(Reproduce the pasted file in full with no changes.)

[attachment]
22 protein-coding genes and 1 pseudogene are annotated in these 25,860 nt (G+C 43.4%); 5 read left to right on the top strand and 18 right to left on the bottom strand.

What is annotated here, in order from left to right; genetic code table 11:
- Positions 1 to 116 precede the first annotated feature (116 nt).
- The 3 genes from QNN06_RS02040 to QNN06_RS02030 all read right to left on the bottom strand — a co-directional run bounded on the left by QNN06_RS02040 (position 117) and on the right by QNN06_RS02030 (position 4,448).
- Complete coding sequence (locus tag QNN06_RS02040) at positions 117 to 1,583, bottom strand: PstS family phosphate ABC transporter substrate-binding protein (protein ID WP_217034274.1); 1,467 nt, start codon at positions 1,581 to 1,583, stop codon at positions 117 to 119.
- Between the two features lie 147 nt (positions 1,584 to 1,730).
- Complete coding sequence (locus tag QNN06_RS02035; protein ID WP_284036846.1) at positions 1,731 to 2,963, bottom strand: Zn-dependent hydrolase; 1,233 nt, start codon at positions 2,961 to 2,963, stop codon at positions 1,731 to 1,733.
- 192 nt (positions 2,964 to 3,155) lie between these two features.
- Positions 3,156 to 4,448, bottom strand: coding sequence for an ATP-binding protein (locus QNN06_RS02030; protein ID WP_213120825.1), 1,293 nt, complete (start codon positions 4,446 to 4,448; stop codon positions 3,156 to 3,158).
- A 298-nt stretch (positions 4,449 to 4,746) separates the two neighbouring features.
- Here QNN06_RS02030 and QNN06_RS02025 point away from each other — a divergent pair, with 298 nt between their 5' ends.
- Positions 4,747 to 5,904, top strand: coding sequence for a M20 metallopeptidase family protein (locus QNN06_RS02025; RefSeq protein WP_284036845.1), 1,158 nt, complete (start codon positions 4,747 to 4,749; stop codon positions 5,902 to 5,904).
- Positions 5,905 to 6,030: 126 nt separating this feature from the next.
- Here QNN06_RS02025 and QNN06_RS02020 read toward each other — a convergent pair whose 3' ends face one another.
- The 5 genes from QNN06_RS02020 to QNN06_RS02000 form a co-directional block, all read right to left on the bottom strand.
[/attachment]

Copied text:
22 protein-coding genes and 1 pseudogene are annotated in these 25,860 nt (G+C 43.4%); 5 read left to right on the top strand and 18 right to left on the bottom strand.

What is annotated here, in order from left to right; genetic code table 11:
- Positions 1 to 116 precede the first annotated feature (116 nt).
- The 3 genes from QNN06_RS02040 to QNN06_RS02030 all read right to left on the bottom strand — a co-directional run bounded on the left by QNN06_RS02040 (position 117) and on the right by QNN06_RS02030 (position 4,448).
- Complete coding sequence (locus tag QNN06_RS02040) at positions 117 to 1,583, bottom strand: PstS family phosphate ABC transporter substrate-binding protein (protein ID WP_217034274.1); 1,467 nt, start codon at positions 1,581 to 1,583, stop codon at positions 117 to 119.
- Between the two features lie 147 nt (positions 1,584 to 1,730).
- Complete coding sequence (locus tag QNN06_RS02035; protein ID WP_284036846.1) at positions 1,731 to 2,963, bottom strand: Zn-dependent hydrolase; 1,233 nt, start codon at positions 2,961 to 2,963, stop codon at positions 1,731 to 1,733.
- 192 nt (positions 2,964 to 3,155) lie between these two features.
- Positions 3,156 to 4,448, bottom strand: coding sequence for an ATP-binding protein (locus QNN06_RS02030; protein ID WP_213120825.1), 1,293 nt, complete (start codon positions 4,446 to 4,448; stop codon positions 3,156 to 3,158).
- A 298-nt stretch (positions 4,449 to 4,746) separates the two neighbouring features.
- Here QNN06_RS02030 and QNN06_RS02025 point away from each other — a divergent pair, with 298 nt between their 5' ends.
- Positions 4,747 to 5,904, top strand: coding sequence for a M20 metallopeptidase family protein (locus QNN06_RS02025; RefSeq protein WP_284036845.1), 1,158 nt, complete (start codon positions 4,747 to 4,749; stop codon positions 5,902 to 5,904).
- Positions 5,905 to 6,030: 126 nt separating this feature from the next.
- Here QNN06_RS02025 and QNN06_RS02020 read toward each other — a convergent pair whose 3' ends face one another.
- The 5 genes from QNN06_RS02020 to QNN06_RS02000 form a co-directional block, all read right to left on the bottom strand.